There are many pet owners who have once lost their dog and spent days hanging posters, making phone calls and knocking on neighbours doors in hopes of finding their companion. Scientists Dr Steven Callahan and Dr John Schreiner of the University of Utah’s software development center have successfully created a new app called Finding Rover that allows users to search an online database of reported lost dogs using a facial recognition technology.
The Finding Rover website stores a database of photos of dogs from shelters and tries to match eight distinctive facial markers on dogs including the eyes and nose.
“It’s difficult to measure accuracy, but if there are 100 dogs in a database, a top-three match would be hit 98 percent of the time.” Dr Callahan said.
The FindingRover.com founder, John Polimeno, expresses that he wants to expand the photo database to improve the odds of more missing dogs being reunited, with dog shelters across the U.S. set to sign on. He is also showing the system to rescues, veterinarians, and dog groups, and visiting other countries.
The system’s deputy director, Daniel deSousa, explains that the program can be operated in two ways, one of which includes someone finding a lost dog, taking its picture and sending the image to the database, where a match generates a notice to its owner who can then be able to arrange a pick up. The other method is that dogs coming into a shelter after being found will have their photos run against the database, and if there is a match the owner is called.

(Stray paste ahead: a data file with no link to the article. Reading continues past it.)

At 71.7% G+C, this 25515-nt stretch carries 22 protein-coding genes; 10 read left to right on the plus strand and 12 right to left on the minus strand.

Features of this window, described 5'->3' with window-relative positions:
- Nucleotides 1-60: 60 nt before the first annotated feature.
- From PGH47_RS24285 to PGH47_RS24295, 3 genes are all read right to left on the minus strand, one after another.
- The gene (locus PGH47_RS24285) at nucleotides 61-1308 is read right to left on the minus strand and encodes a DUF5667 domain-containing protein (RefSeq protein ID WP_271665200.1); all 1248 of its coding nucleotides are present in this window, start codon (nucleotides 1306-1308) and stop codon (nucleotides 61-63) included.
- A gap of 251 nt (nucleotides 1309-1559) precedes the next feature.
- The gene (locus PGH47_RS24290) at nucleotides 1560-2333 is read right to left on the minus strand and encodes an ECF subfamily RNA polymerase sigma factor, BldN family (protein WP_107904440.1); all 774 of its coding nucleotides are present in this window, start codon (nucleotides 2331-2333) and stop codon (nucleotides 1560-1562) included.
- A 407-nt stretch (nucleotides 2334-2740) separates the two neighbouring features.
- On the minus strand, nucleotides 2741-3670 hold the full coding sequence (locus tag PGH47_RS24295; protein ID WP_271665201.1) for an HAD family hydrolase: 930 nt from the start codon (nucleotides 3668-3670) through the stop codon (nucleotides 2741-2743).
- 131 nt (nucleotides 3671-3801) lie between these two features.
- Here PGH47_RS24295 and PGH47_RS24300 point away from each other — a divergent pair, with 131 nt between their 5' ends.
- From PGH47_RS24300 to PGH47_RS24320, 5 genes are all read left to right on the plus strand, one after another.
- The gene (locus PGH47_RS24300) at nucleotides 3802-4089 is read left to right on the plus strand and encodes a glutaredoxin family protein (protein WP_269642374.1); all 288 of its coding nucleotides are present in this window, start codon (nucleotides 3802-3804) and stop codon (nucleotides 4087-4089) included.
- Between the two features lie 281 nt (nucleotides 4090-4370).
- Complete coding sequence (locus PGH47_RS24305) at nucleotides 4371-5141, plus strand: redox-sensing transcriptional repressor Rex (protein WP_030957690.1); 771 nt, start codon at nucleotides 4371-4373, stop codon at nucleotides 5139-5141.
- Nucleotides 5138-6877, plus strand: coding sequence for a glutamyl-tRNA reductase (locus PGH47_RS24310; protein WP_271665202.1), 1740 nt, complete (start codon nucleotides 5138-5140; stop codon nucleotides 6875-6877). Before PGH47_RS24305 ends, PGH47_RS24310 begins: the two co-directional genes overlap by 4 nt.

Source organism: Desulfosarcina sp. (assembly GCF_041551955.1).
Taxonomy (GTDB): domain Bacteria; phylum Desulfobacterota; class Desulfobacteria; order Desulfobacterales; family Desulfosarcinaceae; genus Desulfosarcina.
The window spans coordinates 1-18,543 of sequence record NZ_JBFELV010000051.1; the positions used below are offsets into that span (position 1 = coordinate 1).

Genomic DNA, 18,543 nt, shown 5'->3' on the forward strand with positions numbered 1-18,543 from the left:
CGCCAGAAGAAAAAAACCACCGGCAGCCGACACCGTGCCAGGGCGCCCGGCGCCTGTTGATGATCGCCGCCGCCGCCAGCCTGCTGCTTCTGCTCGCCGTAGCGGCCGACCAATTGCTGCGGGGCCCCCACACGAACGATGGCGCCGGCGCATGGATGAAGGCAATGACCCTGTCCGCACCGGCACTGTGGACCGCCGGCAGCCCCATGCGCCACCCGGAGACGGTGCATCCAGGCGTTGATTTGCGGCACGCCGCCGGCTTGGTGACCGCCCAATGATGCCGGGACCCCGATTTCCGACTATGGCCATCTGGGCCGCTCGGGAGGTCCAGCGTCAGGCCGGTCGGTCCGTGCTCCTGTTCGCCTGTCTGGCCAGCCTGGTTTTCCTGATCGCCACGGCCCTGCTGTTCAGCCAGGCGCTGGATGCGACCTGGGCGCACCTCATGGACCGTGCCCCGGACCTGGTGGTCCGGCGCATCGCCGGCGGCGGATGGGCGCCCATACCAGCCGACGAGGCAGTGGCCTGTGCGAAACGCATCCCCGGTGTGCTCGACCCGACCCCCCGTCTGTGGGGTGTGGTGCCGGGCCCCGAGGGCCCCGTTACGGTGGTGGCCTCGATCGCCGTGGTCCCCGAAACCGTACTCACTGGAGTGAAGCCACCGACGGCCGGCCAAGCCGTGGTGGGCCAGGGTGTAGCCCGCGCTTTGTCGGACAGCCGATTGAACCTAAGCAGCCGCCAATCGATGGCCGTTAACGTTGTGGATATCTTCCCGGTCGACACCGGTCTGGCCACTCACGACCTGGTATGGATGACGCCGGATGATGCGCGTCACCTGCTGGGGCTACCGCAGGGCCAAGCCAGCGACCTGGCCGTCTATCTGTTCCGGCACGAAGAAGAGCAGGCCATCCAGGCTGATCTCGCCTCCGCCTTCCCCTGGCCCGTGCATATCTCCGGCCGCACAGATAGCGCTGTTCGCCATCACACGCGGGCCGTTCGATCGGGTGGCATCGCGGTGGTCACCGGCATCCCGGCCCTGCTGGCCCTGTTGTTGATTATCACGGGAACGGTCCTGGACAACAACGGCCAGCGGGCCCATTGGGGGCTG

Recently, Finding Rover was used to successfully reunite a pet at San Diego County Animal Services with its owners.
Finding Rover recently hit the Apple Store and can be downloaded for free. Android and Web versions will be available in a few months, so that you will be able to use the technology even if you don’t own a smartphone.